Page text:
2. "...U.S. District Court Judge Robert Pratt, chief judge of the US District Court for the Southern District of Iowa, handed Colson's operation a setback. Judge Pratt ruled in favor of a suit filed by Americans United for Separation of Church and State (Americans United) which claimed that IFI's operation at Iowa's Newton Correctional Facility violated the Establishment Clause of the US Constitution.

    Judge Pratt ordered an end to the program within 60 days, and also ordered InnerChange to reimburse more than $1.5 million to the state of Iowa."

  3. Another group of converts that could pose a problem are Hispanic woman. They tend to be woman who are unhappy and upon conversion are shunned by their families. It is this type of woman that is targetted for suicide bombers. Everywhere you turn around this so called religion, this cult, is a nightmare. It needs to be banned and at the right time will be. Permanently.

  4. As Chuck Colson resently pointed out they'll be no shortage of home grwn Islamofascists once AQ attcks one of our prisons and releases the thousands of converts in them.

    Then will have hard core islamic killers go'in back to the hood to bone up on bombs and terror.

  5. 2164..did you make everyone vanish?

  6. there's an echo tonight tonight tonight..
    restful sleep all

  7. “We’re gonna hunt you down like a mad dog hound…
    We’re all through talking and a messing around
    And now it’s time to rock and roll…”

    --Charlie Daniels “This Ain’t No Rag, It’s a Flag”

  8. prison islam as a problem is as old as the good ole Louis and the Nation of Islam.

    Lewis's idea that the modern baathist ideal comes from the vichy french and it's famous winning phrase "i surrender" is so true, also after ww2 the arabs never had to surrendar like the germans, italians & japanese had too sets the lack of accountablity we see today in the arab world.

    look at the lebanese, treated by the would as victims, not as the helpers of arab nazis..

    look at the palestinians, treated by the world as victims, when they in fact support, harbor, feed and clothes terrorists...

    germany's hitler is now a crazed islamic nutcase, thinking that the perfect race is really "islamic human race", all colors are welcome, as long as you can SUBMIT to allah.

  9. The Two Worlds of Oil:

    In the long run price depends on the balance between demand and the amount of oil in the ground and the cost of getting it out. My guess about flat average oil prices--lower than now, but higher than average prices over the past 70 years--is based on another guess: that consumption will grow by a couple of percentage points a year until about 2025, when autos that burn hydrogen made from natural gas will begin to significantly reduce oil consumption for transportation.

    Demand growth will then slow, and gradually stop. Beginning around the middle of this century, world population will begin slowly declining.

    2 Worlds of Oil

  10. Traditionally, prisons are places that insurgencies make big gains. One of the main recruiting centers the FLN used against the French was in fact French jails. Similarly, so did the NLF when our detainees overran South Vietnamese jails.

    If in any situation we ever capture large numbers of Al Qaeda or Islamic radicals, the first we should do is build their own jails. This is one of the bonuses of Guatanamo Bay. If they'd been convicted of crimes and released into the system they'd have been picking up recruits in prison for the previous how many years. Don't know if the Bush Administration planned that one, but it is a nice side effect.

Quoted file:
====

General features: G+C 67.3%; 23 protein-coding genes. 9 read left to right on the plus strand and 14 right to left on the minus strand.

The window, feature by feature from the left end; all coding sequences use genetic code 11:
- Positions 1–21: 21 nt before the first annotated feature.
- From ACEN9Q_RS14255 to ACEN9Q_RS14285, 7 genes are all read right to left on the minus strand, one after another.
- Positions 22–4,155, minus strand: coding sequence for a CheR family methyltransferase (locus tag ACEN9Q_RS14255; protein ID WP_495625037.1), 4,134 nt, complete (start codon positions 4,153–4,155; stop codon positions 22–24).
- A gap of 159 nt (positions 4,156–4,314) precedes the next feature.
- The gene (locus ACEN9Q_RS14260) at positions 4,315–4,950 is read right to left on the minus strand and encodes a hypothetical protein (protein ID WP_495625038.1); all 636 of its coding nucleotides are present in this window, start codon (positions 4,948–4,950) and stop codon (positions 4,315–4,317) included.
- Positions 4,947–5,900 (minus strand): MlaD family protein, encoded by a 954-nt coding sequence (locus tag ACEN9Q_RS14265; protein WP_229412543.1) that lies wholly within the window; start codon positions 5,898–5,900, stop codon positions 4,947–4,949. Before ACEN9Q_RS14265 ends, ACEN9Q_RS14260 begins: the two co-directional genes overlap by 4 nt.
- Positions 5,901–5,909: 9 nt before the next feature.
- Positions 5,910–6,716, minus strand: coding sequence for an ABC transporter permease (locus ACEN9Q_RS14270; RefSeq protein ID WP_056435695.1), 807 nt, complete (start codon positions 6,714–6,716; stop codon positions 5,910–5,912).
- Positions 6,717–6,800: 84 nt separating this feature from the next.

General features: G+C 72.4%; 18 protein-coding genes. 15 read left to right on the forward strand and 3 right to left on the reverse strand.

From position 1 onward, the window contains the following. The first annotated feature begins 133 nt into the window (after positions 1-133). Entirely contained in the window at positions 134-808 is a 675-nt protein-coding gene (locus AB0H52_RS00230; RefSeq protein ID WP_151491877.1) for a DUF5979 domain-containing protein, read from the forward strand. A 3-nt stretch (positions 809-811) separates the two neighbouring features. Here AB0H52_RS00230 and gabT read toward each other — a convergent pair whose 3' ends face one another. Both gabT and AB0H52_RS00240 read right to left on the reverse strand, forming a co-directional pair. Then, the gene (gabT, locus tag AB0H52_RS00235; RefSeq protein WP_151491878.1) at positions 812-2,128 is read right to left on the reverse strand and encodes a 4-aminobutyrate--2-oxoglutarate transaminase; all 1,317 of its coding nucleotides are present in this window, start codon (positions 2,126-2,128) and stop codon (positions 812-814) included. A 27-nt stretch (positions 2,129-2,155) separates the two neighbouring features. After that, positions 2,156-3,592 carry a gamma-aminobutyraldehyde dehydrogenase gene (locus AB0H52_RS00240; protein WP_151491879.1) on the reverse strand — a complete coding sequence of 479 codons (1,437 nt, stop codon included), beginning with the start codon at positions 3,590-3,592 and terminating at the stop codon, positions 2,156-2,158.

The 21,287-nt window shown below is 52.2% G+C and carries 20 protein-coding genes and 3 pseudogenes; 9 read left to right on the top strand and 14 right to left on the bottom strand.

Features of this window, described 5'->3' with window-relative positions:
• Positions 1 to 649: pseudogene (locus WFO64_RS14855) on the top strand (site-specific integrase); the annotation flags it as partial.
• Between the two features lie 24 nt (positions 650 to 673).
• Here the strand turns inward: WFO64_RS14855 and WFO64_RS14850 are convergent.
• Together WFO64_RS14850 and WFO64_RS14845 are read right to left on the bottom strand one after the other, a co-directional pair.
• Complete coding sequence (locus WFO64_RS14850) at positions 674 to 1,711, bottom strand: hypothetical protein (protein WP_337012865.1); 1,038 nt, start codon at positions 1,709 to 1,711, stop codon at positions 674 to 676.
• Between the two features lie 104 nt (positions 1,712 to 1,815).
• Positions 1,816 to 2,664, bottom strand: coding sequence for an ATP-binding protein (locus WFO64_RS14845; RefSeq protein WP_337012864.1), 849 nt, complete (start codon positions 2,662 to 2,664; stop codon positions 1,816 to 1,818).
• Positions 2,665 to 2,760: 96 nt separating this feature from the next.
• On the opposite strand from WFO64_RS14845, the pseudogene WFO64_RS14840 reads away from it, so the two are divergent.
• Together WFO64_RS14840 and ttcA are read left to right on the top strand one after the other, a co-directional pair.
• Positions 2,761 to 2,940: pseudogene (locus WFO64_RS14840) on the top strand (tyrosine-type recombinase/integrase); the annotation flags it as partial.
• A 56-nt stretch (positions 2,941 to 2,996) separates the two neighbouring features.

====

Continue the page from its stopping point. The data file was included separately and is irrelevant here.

11. If they did plan it that way, it would be one of those mildly important little details that the grown ups need to worry about, while the kids (Europeans and Democrats) shit all over the floor.

  12. Course, if it was true, then I'd just think they were probably stupid for not saying so to explain themselves.

  13. "Gitmo wasn't needed when Clinton was in office. He was trying to make peace all the time and he was a savior to Muslims all over the world"
    Which is why they Blew up the WTC in 93, Drug our Warriors around the streets of Somalia, Blew up the Khobar Towers, Blew Up the Cole, etc.
    Bill was not known as "Blow Job" for nuthin.

  14. And now candor from the New York Times' Linda Greenhouse (hat tip to J-Pod):

    In June, Linda Greenhouse returned to Cambridge, Mass., to be honored at Harvard. Greenhouse, a Pulitzer Prize-winning reporter who covers the Supreme Court for The New York Times, reminisced a bit about the 1960s idealism that defined her college years, and told an audience of 800 she had wept at a Simon and Garfunkel concert when she was struck by the unfulfilled promise of her own generation.

    Greenhouse went on to charge that since then, the U.S. government had "turned its energy and attention away from upholding the rule of law and toward creating law-free zones at Guantanamo Bay, Abu Ghraib, Haditha and other places around the world -- [such as] the U.S. Congress."

    She also observed a "sustained assault on women's reproductive freedom and the hijacking of public policy by religious fundamentalism. To say that these last few years have been dispiriting is an understatement."
    - Hewitt

  15. Comments are STILL FUCKED on the next thread!!!


  17. I'm sure 2164th wants to have a tidy blog here, but if posts must be approved before they appear (see above thread), it's not going to be long before most people just vote with their feet.

  18. Thank you for the indulgence during the almost TKO at the Elephant. All better now.